Edited By: KAE Enenkel and PJ Smith
644 pages, Two Volume Set
The new definition of the animal is one of the fascinating features of the intellectual life of the early modern period. The sixteenth century saw the invention of the new science of zoology. This went hand in hand with the (re)discovery of anatomy, physiology and - in the 17th century - the invention of the microscope. The discovery of the new world confronted intellectuals with hitherto unknown species, which found their way into courtly menageries, curiosity cabinets and academic collections. Artistic progress in painting and drawing brought about a new precision of animal illustrations.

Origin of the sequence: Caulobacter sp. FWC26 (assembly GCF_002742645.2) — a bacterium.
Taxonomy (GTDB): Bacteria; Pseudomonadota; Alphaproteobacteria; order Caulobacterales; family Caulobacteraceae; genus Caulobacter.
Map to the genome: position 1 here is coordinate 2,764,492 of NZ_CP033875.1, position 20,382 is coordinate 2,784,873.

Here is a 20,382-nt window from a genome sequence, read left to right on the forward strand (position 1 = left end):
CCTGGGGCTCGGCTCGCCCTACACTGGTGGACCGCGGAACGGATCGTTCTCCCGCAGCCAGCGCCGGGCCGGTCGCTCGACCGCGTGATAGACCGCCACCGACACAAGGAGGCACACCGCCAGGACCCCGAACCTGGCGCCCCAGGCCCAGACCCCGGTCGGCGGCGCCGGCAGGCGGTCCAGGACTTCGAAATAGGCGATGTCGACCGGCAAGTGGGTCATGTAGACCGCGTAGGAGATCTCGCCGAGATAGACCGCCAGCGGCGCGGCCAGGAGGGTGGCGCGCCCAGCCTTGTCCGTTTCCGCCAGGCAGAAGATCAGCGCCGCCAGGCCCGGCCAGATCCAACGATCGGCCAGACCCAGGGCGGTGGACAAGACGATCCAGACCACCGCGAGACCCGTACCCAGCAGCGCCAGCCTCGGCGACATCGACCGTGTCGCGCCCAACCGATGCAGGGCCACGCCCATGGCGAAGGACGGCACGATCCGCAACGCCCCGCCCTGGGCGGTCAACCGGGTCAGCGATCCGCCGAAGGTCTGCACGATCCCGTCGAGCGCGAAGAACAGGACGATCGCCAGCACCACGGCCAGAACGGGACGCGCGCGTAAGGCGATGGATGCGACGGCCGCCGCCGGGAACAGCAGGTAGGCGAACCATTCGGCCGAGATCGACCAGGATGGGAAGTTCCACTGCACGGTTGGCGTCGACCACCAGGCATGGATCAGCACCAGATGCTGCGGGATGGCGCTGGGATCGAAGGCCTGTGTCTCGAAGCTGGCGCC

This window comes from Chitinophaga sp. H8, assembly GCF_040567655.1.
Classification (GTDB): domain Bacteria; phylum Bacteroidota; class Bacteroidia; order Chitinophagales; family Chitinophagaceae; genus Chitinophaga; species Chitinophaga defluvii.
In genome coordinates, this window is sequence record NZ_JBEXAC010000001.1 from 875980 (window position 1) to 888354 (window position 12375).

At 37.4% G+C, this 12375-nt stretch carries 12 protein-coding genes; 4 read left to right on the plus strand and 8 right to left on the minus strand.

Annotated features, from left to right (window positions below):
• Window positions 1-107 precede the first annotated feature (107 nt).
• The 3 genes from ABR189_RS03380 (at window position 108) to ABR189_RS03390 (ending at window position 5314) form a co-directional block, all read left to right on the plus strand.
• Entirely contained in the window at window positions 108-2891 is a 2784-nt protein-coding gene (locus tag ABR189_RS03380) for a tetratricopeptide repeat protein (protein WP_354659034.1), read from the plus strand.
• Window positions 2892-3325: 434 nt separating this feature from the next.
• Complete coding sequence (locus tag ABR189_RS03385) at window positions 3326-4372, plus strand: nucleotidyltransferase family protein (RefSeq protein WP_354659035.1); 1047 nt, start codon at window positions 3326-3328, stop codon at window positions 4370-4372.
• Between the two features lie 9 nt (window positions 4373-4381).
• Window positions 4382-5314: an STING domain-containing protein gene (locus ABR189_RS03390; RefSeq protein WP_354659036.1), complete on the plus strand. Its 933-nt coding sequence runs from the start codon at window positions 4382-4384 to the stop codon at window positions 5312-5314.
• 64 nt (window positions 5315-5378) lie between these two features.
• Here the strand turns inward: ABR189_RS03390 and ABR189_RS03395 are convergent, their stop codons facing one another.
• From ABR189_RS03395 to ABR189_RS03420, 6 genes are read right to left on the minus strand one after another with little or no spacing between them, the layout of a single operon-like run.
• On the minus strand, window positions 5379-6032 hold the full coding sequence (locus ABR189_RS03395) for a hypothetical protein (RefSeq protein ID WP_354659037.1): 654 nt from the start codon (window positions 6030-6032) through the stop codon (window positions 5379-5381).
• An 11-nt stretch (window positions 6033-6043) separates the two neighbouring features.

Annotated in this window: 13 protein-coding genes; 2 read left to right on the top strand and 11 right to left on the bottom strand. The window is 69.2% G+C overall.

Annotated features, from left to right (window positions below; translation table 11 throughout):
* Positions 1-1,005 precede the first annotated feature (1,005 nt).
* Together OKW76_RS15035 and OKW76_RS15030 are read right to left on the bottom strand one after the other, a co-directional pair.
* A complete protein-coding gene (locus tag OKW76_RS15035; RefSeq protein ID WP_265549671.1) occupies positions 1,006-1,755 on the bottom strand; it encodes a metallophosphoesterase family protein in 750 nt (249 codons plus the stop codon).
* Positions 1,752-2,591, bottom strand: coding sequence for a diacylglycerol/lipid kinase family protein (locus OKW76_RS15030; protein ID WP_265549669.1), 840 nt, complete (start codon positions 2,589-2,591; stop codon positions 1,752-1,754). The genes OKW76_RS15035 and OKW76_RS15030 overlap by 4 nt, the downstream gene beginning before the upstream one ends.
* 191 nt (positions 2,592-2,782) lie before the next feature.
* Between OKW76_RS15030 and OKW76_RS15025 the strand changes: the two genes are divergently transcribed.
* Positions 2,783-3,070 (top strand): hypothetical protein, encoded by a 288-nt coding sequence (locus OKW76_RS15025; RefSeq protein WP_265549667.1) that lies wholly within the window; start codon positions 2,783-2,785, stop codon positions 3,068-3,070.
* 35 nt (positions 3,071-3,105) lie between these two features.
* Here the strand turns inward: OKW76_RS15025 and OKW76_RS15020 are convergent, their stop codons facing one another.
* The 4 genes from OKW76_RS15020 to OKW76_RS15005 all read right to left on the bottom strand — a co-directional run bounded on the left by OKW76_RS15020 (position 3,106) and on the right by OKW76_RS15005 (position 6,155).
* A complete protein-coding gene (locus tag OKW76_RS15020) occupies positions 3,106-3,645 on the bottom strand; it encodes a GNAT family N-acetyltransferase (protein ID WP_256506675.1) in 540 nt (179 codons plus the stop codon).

In this volume, specialists from various disciplines (Neo-Latin, French, German, Dutch, History, History of Science, Art History) explore the fascinating early modern discourses on animals in science, literature and the visual arts. The volume is of interest for all students of the history of science and intellectual life, of literature and art history of the Early Modern Period.
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